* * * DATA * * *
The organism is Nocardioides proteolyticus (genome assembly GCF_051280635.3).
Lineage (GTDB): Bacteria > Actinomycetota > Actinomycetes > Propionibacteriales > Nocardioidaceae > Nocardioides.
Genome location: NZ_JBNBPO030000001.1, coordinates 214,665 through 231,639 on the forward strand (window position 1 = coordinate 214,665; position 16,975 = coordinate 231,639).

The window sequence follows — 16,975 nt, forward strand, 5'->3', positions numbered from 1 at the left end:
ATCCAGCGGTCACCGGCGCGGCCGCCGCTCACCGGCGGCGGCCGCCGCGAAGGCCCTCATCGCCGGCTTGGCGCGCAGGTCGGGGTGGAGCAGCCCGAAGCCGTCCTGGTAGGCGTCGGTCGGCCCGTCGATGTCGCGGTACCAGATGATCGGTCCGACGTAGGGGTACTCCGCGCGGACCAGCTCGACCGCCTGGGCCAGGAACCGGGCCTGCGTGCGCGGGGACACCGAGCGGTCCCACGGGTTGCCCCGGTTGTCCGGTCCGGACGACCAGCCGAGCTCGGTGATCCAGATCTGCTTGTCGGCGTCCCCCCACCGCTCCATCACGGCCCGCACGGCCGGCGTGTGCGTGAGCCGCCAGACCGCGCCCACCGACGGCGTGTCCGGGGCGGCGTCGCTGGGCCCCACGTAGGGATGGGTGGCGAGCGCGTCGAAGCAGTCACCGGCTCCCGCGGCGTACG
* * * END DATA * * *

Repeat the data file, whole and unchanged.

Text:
The organism is Nocardioides proteolyticus (genome assembly GCF_051280635.3).
Lineage (GTDB): Bacteria > Actinomycetota > Actinomycetes > Propionibacteriales > Nocardioidaceae > Nocardioides.
Genome location: NZ_JBNBPO030000001.1, coordinates 214,665 through 231,639 on the forward strand (window position 1 = coordinate 214,665; position 16,975 = coordinate 231,639).

The window sequence follows — 16,975 nt, forward strand, 5'->3', positions numbered from 1 at the left end:
ATCCAGCGGTCACCGGCGCGGCCGCCGCTCACCGGCGGCGGCCGCCGCGAAGGCCCTCATCGCCGGCTTGGCGCGCAGGTCGGGGTGGAGCAGCCCGAAGCCGTCCTGGTAGGCGTCGGTCGGCCCGTCGATGTCGCGGTACCAGATGATCGGTCCGACGTAGGGGTACTCCGCGCGGACCAGCTCGACCGCCTGGGCCAGGAACCGGGCCTGCGTGCGCGGGGACACCGAGCGGTCCCACGGGTTGCCCCGGTTGTCCGGTCCGGACGACCAGCCGAGCTCGGTGATCCAGATCTGCTTGTCGGCGTCCCCCCACCGCTCCATCACGGCCCGCACGGCCGGCGTGTGCGTGAGCCGCCAGACCGCGCCCACCGACGGCGTGTCCGGGGCGGCGTCGCTGGGCCCCACGTAGGGATGGGTGGCGAGCGCGTCGAAGCAGTCACCGGCTCCCGCGGCGTACG